A recent study published in the international journal Diabetologia showed that Australians who eat too many high fat snacks tend to put on more weight if they have someone in their family with diabetes.
The study included 40 healthy people who were asked to take an extra 1,250 calories worth of potato crisps, chocolate bars and milk based desserts every day for a month. These people were of varying weights with some being lean and some overweight.
Dr. Dorit Samocha-Bonet of the Sydney-based Garvan Institute of Medical Research, one of the researchers of the study, said that all put on weight. This was not difficult to anticipate she said. What was surprising was that that those with someone in their family suffering from Type II diabetes put on more than others. Dr Samocha-Bonet said, “We did expect to find those people who were susceptible to developing diabetes would have more adverse effects from overfeeding…but seeing they gained 1.2 kilograms on average (above) the other group was quite striking.” The results showed that hose who had a definite genetic link to diabetes put on an average of 3.4kg during the 28 days of deliberate overeating. Those with no family history put on an average of 2.2kg. The insulin levels among the former also changed. Dr. Samocha-Bonet explained that similar diet poor or high fat may act differently in different people based on their genetic make up. She said,”People with a family history of Type II diabetes have an increased risk to develop Type II diabetes in their lifetime and we wanted to kind of stress them a little bit to magnify maybe very early impairments.”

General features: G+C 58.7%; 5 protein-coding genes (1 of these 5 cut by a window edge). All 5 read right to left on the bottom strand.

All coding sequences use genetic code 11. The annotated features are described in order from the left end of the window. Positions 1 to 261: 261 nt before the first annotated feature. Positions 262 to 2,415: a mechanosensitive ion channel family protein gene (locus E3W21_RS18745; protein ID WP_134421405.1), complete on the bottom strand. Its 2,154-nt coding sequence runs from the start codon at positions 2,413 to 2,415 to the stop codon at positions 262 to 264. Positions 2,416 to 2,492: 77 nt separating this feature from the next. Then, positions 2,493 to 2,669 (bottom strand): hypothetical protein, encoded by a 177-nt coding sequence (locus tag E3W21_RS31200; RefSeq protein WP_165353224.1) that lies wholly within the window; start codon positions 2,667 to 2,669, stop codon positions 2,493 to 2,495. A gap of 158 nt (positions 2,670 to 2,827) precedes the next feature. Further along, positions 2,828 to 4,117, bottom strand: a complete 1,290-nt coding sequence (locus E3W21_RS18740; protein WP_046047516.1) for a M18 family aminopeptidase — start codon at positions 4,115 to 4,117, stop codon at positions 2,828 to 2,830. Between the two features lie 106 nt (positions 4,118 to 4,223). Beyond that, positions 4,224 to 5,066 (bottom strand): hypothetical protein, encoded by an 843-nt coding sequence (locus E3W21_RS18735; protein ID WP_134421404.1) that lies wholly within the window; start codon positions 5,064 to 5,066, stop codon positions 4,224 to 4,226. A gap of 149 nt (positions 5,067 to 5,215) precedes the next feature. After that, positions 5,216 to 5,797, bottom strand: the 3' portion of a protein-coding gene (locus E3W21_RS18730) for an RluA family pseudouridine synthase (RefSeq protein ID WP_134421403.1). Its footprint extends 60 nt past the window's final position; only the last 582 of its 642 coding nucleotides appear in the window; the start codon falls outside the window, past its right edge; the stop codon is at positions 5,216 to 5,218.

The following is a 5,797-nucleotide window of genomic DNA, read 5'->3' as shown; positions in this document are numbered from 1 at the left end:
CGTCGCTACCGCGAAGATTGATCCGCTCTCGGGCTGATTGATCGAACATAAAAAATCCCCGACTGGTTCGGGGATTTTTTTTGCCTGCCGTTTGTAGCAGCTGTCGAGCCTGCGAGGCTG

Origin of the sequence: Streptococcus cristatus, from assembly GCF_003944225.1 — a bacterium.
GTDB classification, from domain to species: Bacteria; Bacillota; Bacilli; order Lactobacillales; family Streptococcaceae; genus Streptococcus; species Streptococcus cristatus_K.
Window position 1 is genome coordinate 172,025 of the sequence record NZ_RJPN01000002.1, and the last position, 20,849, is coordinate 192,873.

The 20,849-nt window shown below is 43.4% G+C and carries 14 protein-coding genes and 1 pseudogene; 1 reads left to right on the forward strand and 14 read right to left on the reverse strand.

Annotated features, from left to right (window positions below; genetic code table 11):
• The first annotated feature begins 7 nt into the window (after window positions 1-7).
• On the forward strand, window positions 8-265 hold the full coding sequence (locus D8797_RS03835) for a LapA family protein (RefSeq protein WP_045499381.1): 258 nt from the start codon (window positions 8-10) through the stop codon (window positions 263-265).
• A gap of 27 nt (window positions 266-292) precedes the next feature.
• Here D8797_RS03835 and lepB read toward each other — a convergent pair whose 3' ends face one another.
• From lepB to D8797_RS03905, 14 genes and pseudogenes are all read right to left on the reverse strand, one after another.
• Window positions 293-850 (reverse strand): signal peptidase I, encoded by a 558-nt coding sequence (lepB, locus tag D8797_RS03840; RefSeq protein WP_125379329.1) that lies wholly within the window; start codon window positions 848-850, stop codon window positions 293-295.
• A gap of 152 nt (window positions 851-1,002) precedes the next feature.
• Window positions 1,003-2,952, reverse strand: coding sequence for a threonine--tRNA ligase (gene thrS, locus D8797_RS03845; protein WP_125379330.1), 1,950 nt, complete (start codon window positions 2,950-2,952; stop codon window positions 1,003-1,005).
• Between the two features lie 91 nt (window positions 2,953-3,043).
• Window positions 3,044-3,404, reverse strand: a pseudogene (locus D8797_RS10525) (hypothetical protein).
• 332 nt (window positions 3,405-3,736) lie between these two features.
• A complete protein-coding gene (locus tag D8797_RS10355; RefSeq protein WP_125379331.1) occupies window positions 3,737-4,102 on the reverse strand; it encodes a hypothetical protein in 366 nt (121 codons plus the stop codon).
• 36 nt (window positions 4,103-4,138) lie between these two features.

“The take-home message is quite positive because one can really avoid walking that path to the disease…You can't do anything about (your genes) but you can definitely change your lifestyle ... you can control your eating habits and exercise more,” she added.
At the end of the study the participants were put on a weight-loss strategy and most got back to their baseline weights by 12 to 14 weeks. The weight loss among those with a genetic link to diabetes was similar to those without the additional risk.